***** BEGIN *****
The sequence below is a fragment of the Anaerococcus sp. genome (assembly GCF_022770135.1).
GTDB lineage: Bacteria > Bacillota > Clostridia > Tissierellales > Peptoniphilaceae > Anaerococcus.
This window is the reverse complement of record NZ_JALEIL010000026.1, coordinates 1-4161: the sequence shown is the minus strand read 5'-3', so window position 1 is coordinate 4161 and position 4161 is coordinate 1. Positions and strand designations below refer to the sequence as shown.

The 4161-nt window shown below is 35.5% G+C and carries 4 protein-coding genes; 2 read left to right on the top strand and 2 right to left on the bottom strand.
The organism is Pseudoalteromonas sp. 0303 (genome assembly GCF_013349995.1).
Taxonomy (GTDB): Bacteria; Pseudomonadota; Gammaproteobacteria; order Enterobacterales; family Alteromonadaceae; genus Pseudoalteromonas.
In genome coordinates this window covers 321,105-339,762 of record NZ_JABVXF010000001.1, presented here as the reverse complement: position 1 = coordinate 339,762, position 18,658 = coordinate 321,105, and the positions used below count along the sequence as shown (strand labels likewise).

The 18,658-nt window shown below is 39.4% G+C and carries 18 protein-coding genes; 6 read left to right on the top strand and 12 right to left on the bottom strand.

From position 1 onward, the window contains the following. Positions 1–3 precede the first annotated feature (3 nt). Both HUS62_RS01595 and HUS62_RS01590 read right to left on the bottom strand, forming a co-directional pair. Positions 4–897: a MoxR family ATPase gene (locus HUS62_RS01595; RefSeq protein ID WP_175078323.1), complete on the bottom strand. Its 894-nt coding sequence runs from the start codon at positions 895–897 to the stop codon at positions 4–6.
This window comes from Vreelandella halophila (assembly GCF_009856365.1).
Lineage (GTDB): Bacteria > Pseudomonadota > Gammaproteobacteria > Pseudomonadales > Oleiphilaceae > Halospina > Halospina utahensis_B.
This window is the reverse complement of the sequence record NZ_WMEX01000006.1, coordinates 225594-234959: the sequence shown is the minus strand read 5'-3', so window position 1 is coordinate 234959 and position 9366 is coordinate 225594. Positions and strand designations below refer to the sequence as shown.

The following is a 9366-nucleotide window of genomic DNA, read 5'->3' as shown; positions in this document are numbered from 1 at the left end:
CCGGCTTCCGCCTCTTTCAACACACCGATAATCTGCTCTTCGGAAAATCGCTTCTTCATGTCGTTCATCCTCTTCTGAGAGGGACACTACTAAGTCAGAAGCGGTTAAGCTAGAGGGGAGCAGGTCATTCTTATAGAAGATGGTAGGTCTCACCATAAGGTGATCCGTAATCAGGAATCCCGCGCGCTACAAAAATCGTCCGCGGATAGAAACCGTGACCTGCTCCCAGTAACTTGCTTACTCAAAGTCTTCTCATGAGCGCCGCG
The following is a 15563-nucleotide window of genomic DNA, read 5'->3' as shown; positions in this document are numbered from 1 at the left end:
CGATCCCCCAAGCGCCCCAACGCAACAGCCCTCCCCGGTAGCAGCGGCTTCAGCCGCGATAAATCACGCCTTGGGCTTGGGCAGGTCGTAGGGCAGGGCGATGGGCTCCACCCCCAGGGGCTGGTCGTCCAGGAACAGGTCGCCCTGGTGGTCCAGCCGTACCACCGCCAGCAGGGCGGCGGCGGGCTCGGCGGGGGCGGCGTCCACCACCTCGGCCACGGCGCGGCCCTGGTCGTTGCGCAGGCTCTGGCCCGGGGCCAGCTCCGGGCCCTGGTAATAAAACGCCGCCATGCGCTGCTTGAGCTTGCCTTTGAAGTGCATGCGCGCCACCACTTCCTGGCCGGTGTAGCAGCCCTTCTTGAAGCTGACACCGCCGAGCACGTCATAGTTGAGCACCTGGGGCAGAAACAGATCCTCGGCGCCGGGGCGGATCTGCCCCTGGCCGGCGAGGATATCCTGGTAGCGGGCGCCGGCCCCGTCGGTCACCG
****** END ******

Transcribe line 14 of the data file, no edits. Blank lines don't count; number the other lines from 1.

CCGGCTTCCGCCTCTTTCAACACACCGATAATCTGCTCTTCGGAAAATCGCTTCTTCATGTCGTTCATCCTCTTCTGAGAGGGACACTACTAAGTCAGAAGCGGTTAAGCTAGAGGGGAGCAGGTCATTCTTATAGAAGATGGTAGGTCTCACCATAAGGTGATCCGTAATCAGGAATCCCGCGCGCTACAAAAATCGTCCGCGGATAGAAACCGTGACCTGCTCCCAGTAACTTGCTTACTCAAAGTCTTCTCATGAGCGCCGCG